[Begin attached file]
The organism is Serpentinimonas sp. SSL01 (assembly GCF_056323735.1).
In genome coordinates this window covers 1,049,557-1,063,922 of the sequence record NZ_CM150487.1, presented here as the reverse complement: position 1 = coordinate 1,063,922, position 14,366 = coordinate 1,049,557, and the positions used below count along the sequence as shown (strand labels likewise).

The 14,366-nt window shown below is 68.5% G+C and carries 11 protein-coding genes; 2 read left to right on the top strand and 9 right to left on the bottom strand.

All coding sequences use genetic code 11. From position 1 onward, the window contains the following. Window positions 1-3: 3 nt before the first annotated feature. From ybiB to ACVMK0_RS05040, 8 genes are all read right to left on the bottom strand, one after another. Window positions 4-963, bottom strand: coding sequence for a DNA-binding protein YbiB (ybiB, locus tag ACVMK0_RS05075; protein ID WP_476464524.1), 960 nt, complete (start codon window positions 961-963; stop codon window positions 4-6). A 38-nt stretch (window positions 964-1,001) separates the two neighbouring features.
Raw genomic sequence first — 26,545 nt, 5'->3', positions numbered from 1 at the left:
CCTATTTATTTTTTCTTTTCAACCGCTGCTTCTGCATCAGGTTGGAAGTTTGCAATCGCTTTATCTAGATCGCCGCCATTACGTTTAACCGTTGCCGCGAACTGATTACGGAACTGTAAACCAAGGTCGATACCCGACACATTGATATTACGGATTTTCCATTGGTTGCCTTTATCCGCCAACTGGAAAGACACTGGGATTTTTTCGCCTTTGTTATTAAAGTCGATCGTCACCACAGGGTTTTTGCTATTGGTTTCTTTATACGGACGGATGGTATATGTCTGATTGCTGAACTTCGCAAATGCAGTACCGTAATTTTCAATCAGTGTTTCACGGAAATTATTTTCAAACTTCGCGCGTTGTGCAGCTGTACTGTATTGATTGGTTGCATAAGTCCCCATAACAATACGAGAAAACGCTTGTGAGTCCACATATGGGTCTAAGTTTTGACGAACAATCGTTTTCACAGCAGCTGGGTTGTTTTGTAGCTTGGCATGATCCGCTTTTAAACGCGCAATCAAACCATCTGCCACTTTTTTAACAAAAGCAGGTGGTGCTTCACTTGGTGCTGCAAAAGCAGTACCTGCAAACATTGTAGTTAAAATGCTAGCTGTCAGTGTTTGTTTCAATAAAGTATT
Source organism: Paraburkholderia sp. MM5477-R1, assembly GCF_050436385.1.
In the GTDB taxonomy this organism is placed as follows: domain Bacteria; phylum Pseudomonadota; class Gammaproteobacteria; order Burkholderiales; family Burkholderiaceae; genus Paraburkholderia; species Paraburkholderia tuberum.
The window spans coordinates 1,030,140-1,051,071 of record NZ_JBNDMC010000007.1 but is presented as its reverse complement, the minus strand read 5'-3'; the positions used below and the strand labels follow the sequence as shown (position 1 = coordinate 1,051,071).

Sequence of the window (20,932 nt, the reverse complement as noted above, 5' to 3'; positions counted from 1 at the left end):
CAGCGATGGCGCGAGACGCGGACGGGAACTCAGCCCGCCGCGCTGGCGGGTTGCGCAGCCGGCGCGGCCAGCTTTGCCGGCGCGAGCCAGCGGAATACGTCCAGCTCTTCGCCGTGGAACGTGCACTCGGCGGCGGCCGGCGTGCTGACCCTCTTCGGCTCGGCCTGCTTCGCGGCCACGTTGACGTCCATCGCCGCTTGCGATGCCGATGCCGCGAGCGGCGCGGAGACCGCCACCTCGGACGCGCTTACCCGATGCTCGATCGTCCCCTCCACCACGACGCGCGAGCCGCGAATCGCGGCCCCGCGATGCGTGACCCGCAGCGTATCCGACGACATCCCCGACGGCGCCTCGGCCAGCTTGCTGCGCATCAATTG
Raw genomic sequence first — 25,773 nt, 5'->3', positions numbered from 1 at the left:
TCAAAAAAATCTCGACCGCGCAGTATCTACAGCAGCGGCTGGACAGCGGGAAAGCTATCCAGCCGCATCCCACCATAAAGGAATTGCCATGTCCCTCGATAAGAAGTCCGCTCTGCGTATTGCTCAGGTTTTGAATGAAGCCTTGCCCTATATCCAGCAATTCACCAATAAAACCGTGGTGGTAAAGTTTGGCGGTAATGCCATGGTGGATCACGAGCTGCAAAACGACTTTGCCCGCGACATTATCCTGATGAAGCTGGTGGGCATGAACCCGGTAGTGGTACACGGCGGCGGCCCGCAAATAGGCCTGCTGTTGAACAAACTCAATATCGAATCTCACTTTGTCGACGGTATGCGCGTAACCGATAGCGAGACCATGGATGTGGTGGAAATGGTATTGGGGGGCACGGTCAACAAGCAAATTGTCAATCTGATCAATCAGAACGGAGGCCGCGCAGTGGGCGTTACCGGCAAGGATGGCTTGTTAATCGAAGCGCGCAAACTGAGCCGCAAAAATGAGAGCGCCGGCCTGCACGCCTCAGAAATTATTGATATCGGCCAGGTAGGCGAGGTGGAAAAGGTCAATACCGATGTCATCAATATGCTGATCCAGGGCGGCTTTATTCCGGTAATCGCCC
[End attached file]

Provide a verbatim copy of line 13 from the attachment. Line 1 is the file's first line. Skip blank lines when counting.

TCAAAAAAATCTCGACCGCGCAGTATCTACAGCAGCGGCTGGACAGCGGGAAAGCTATCCAGCCGCATCCCACCATAAAGGAATTGCCATGTCCCTCGATAAGAAGTCCGCTCTGCGTATTGCTCAGGTTTTGAATGAAGCCTTGCCCTATATCCAGCAATTCACCAATAAAACCGTGGTGGTAAAGTTTGGCGGTAATGCCATGGTGGATCACGAGCTGCAAAACGACTTTGCCCGCGACATTATCCTGATGAAGCTGGTGGGCATGAACCCGGTAGTGGTACACGGCGGCGGCCCGCAAATAGGCCTGCTGTTGAACAAACTCAATATCGAATCTCACTTTGTCGACGGTATGCGCGTAACCGATAGCGAGACCATGGATGTGGTGGAAATGGTATTGGGGGGCACGGTCAACAAGCAAATTGTCAATCTGATCAATCAGAACGGAGGCCGCGCAGTGGGCGTTACCGGCAAGGATGGCTTGTTAATCGAAGCGCGCAAACTGAGCCGCAAAAATGAGAGCGCCGGCCTGCACGCCTCAGAAATTATTGATATCGGCCAGGTAGGCGAGGTGGAAAAGGTCAATACCGATGTCATCAATATGCTGATCCAGGGCGGCTTTATTCCGGTAATCGCCC